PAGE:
Fire danger across much of the country has prompted cancellation of July 4 fireworks displays.
In northern Arizona, Prescott’s fire chief says he’s canceling the town’s Fourth of July fireworks show as much of the Southwest deals with extreme to exceptional drought conditions. Fire Chief Dennis Light says it’s in the best interest of public safety to cancel the Prescott show because of dry conditions. He says the event organizer agrees with the decision. Prescott Recreation Services Director Joe Baynes says the town plans to instead use the fireworks during its Octoberfest Event, set for September 22.
A New Mexico county has followed suit. A Fourth of July fireworks show in Los Alamos County has been canceled due to dry conditions and extreme fire danger as crews battle blazes elsewhere around New Mexico.
The Los Alamos Monitor reports that County Fire Chief Troy Hughes broke the news recently to the Kiwanis Club, which puts on the show in the community of White Rock. Hughes said the forecast provides no indication that the area will receive any significant rainfall soon.
Much of the northern half of New Mexico is dealing with extreme to exceptional drought conditions.
The Fourth of July event at Overland Park draws thousands of people from the area and is one of the biggest fundraisers for the Kiwanis Club. The club said the fireworks will be stored and used next year.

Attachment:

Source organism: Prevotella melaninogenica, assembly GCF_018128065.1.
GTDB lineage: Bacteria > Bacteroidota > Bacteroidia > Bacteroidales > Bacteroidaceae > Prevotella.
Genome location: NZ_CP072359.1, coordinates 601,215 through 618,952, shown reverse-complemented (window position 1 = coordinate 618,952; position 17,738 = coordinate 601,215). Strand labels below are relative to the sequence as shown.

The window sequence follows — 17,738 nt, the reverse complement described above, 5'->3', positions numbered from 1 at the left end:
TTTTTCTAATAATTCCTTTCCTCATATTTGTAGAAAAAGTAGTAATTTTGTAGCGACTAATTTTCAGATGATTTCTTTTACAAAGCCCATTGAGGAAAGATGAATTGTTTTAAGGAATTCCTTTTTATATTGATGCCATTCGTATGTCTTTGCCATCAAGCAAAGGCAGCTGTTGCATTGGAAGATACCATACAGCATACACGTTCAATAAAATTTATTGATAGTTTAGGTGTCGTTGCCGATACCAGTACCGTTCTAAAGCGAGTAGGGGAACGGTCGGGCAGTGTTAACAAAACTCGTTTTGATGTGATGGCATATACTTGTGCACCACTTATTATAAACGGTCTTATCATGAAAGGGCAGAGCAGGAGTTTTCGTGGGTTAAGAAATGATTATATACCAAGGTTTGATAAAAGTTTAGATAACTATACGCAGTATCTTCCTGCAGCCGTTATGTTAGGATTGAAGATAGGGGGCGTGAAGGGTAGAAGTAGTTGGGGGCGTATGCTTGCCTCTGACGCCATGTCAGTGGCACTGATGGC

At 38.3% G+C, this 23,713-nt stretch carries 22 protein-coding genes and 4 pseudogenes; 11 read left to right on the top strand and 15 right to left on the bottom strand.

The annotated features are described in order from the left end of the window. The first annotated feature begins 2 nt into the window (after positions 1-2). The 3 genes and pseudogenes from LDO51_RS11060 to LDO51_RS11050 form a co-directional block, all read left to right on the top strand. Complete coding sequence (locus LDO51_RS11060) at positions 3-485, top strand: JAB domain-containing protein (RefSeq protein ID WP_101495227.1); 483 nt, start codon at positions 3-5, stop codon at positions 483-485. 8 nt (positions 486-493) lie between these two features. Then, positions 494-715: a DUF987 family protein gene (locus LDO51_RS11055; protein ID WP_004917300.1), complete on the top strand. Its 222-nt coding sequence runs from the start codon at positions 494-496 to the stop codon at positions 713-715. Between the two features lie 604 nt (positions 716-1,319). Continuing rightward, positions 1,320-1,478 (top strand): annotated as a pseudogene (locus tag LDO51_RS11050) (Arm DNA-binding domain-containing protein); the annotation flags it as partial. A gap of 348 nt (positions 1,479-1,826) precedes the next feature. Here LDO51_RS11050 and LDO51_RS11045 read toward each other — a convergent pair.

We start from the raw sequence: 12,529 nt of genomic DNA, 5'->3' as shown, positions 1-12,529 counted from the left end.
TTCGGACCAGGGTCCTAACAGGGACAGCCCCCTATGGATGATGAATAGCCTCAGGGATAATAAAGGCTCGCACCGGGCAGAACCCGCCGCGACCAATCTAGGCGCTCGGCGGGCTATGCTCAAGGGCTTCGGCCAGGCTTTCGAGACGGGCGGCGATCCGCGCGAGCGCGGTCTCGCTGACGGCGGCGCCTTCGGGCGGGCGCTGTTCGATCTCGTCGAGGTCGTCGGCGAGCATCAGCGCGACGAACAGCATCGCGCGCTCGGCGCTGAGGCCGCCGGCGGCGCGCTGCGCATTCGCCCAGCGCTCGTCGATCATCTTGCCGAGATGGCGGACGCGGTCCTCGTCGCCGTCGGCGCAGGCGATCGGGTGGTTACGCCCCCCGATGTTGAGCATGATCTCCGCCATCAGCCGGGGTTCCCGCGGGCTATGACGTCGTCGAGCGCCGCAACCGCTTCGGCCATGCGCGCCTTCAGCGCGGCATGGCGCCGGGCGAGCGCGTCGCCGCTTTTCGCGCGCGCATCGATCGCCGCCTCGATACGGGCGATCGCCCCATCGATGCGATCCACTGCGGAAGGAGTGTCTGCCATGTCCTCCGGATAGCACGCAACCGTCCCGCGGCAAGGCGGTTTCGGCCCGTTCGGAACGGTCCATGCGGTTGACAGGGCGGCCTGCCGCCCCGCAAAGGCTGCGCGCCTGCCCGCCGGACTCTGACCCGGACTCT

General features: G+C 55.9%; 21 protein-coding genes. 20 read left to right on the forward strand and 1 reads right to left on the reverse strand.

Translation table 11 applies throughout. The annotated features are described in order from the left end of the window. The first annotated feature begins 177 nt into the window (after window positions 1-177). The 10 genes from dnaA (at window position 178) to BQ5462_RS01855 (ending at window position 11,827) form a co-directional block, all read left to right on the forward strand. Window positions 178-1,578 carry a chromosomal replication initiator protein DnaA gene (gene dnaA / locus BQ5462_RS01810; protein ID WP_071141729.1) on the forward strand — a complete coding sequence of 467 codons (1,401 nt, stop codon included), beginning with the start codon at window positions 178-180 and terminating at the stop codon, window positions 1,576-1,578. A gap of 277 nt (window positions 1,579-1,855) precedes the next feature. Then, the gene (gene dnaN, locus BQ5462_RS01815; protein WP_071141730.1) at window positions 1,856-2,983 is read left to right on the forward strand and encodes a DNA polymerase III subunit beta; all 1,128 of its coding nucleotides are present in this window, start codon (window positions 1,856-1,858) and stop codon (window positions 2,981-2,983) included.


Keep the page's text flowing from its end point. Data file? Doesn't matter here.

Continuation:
The Midwest, too, is also suffering from excessive heat.
It’s likely going to be too hot for fireworks, at least for a few Ohio communities. Organizers of Fourth of July celebrations in Springfield Township and Swanton, both near Toledo, have canceled fireworks shows because of extreme heat.
Excessive heat warnings were also in effect in Michigan, Indiana and Illinois.
On average each year, fireworks start 18,500 fires, including 1,300 structure fires, 300 vehicle fires, and 16,900 outside and other fires, reports the National Fire Protection Association. Engaging in fire safety, taking time to prevent and reduce damage and becoming financially prepared by conducting an insurance checkup are critical this time of year.
The Property Casualty Insurers Association of America issued a statement urging residents, particularly those in wildfire-prone states, to be extra cautious with the use of fireworks.
“All that it takes is one wind-blown ember from a campfire or firework to ignite a blaze,” said Chris Hackett, senior director of personal lines policy for PCI. “With 53 active wildfires charring thousands of acres of land in nine states, it is critical that people follow state and federal fireworks laws and take extra precautions to avoid causing preventable fires.”
The Associated Press and the PCI contributed to this article.
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